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An Unusual Ring-Shaped Gallstone Mimicking Porcelain Gallbladder in a Patient with Chronic Kidney Disease: A Case Report

AUTHORS

Shang-Feng Tsai 1 , 2 , 3 , * , Jun-Li Tsai 4

1 Division of Nephrology, Department of Internal Medicine, Taichung Veterans General Hospital, Taichung, Taiwan

2 Department of Life Science, Tunghai University, Taichung, Taiwan

3 Department of Medicine, National Yang-Ming University, Taipei, Taiwan

4 Department of Family Medicine, Cheng Ching General Hospital, Taichung, Taiwan

How to Cite: Tsai S, Tsai J. An Unusual Ring-Shaped Gallstone Mimicking Porcelain Gallbladder in a Patient with Chronic Kidney Disease: A Case Report, Iran Red Crescent Med J. 2019 ; 21(3):e63126. doi: 10.5812/ircmj.63126.

ARTICLE INFORMATION

Iranian Red Crescent Medical Journal: 21 (3); e63126
Published Online: May 14, 2018
Article Type: Case Report
Received: October 21, 2017
Revised: December 25, 2017
Accepted: February 15, 2018
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Abstract

Background: Porcelain gallbladder is associated with a higher prevalence of malignancy. Prophylactic cholecystectomy is suggested for both symptomatic and asymptomatic patients. Although gallstones are very commonly observed in clinical practices, it is recommended in asymptomatic patients. However, a ring-shaped gallstone may be easily mistaken with porcelain gallstone and requires further investigation using computed tomography (CT) to avoid the unnecessary risks of surgery.

Case Presentation: A 71-year-old female with renal dysfunction and diabetes mellitus had a ring-shaped calcification confirmed by abdominal CT scan in Taichung city of Taiwan, in 2016. She had already been followed up for at least seven years. In addition to traditional risk factors, authors believe that renal dysfunction may have also predisposed her to the development of a gallstone. The differential diagnosis of porcelain gallbladder and only ring-shaped gallstone is very important due to different treatments and outcomes. The more attractive part of this case was that the ring-shaped gallstone is rare in clinical practices.

Conclusions: For patients with a ring-shaped calcification, clinicians should rule out porcelain gallbladder since such a diagnosis would indicate an increased risk of gallbladder carcinoma.

Keywords

Calcification Cancer Cholelithiasis Cholecystitis Chronic Kidney Disease Diagnosis Gallbladder Gallstone Porcelain Gallbladder

Copyright © 2018, Iranian Red Crescent Medical Journal. This is an open-access article distributed under the terms of the Creative Commons Attribution-NonCommercial 4.0 International License (http://creativecommons.org/licenses/by-nc/4.0/) which permits copy and redistribute the material just in noncommercial usages, provided the original work is properly cited

1. Background

Cholelithiasis is very common in general practices. The diagnosis, treatments, and risk factors are identified. However, the importance of the shape of gallstone was just recently discussed (1). Porcelain gallbladder is a specific calcification of the gallbladder wall (2) detected in 0.06% - 0.08% of cholecystectomy specimens (3, 4). In a systemic review, on patients with porcelain gallbladder, 15% had gallbladder cancer (4, 5). Thus, the difference between ring-shaped gallstone and porcelain gallbladder is very important due to different treatments and outcomes. The current report was on a case with a ring-shaped gallstone mimicking porcelain gallbladder undergoing a seven-year follow-up and reviewed the difference between these two diagnoses and their associations with chronic kidney disease (CKD).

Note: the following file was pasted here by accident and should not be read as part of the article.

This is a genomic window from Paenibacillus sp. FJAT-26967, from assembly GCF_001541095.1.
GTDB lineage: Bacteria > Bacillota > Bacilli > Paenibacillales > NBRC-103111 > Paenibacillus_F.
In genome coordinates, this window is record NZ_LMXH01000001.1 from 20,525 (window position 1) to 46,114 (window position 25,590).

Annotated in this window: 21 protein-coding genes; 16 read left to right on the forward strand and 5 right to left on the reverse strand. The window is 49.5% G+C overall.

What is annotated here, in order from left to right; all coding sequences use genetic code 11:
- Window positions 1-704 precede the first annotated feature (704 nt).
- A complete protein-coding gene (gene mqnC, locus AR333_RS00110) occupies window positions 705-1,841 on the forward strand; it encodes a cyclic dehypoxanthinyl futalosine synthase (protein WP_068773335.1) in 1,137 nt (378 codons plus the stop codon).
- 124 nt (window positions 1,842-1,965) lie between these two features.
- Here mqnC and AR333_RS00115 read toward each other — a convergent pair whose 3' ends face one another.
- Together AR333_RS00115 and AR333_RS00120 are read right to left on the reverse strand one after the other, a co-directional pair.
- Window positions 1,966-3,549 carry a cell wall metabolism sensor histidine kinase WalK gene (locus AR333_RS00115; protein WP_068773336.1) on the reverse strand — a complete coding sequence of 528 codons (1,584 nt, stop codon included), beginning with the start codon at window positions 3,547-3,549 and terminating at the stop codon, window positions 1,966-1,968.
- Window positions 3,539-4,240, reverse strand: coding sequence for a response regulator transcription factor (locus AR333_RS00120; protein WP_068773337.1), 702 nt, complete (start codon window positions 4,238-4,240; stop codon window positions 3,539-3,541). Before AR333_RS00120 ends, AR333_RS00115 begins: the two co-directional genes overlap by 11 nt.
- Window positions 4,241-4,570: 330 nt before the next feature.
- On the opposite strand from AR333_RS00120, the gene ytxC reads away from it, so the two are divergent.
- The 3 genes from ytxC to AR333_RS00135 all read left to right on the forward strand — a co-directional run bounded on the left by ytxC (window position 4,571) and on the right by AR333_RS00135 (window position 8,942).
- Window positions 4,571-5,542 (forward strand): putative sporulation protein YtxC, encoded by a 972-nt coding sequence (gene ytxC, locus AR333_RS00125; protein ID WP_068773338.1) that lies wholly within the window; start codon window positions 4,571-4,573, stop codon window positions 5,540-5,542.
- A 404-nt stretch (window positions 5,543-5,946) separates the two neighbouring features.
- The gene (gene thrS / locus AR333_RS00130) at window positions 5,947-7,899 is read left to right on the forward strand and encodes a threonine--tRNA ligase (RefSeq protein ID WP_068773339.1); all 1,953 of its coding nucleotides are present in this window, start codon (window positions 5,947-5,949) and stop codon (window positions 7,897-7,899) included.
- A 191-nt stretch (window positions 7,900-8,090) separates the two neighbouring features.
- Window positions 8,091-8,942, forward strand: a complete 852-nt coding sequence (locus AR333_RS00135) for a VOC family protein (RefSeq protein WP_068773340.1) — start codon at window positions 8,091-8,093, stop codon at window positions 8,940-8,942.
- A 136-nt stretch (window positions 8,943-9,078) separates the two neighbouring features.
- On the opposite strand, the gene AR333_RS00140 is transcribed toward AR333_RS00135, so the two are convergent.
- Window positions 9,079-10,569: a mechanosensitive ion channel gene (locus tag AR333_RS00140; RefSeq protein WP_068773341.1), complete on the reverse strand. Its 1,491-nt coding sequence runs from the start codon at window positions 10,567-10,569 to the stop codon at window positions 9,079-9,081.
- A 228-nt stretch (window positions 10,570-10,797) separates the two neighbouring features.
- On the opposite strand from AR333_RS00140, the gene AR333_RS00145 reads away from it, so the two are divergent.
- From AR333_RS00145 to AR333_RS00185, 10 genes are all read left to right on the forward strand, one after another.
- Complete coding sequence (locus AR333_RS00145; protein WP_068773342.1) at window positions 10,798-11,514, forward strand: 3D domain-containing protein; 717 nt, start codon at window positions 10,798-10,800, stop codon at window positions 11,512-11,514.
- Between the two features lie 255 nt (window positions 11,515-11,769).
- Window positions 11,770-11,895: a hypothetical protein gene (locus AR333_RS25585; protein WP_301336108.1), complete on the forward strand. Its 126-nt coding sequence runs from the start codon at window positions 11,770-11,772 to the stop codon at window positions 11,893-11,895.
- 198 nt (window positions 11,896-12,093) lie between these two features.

2. Case Presentation

The current case was a 71-year-old female with type 2 diabetes mellitus (DM) for 10 years (Humalog Mix50 38 units twice daily), CKD (serum creatinine 3.7 mg/dL) due to diabetic nephropathy, hyperlipidemia (64 mg/dL under atorvastatin 10 mg), hypertension, and obesity (body mass index (BMI) 30.09 kg/m2). Glycemic control was poor (fasting glucose 227 mg/dL and glycated hemoglobin 10.4%). She was frequently admitted due to CKD-related edema of the legs. This time, she was admitted due to legs edema again in Taichung veterans general hospital (a medical referral center) in Taichung City of Taiwan, in 2016. On admission, she had normal white blood cell (7000/µL) without left shift (74% of neutrophil). The blood pressure was 145/95 mmHg. The C-reactive protein was 2.3 mg/dL. Secondary hyperparathyroidism was also noticed, 6.0 mg/dL of calcium, 7 mg/dL of phosphate, and 250 pg/mL of intact parathyroid hormone. In addition to leg edema, she also had abdominal pain; therefore, an abdominal X-ray was arranged, which incidentally disclosed a ring-shaped calcification over her right upper quadrant (RUQ) (Figure 1A). It is difficult to definitively distinguish gallstone from porcelain gallbladder. Ultrasound revealed a suspected 4.76-cm gallstone with acoustic shadow (Figure 1C). The computed tomography (CT) scan showed a ring-shaped gallstone within the gallbladder (Figure 1D). Thus, the ring-shaped gallstone was diagnosed, rather than porcelain gallbladder. After a meticulous review of the patient`s previous imaging studies, a ring-shaped calcification was eventually identified over her RUQ in an evaluation performed seven years ago (Figure 1B). She did not have any signs or symptoms of cholecystitis, and she chose regular follow-up rather than cholecystectomy. The patient gave permission to release her medical data and signed the informed consent (Table 1).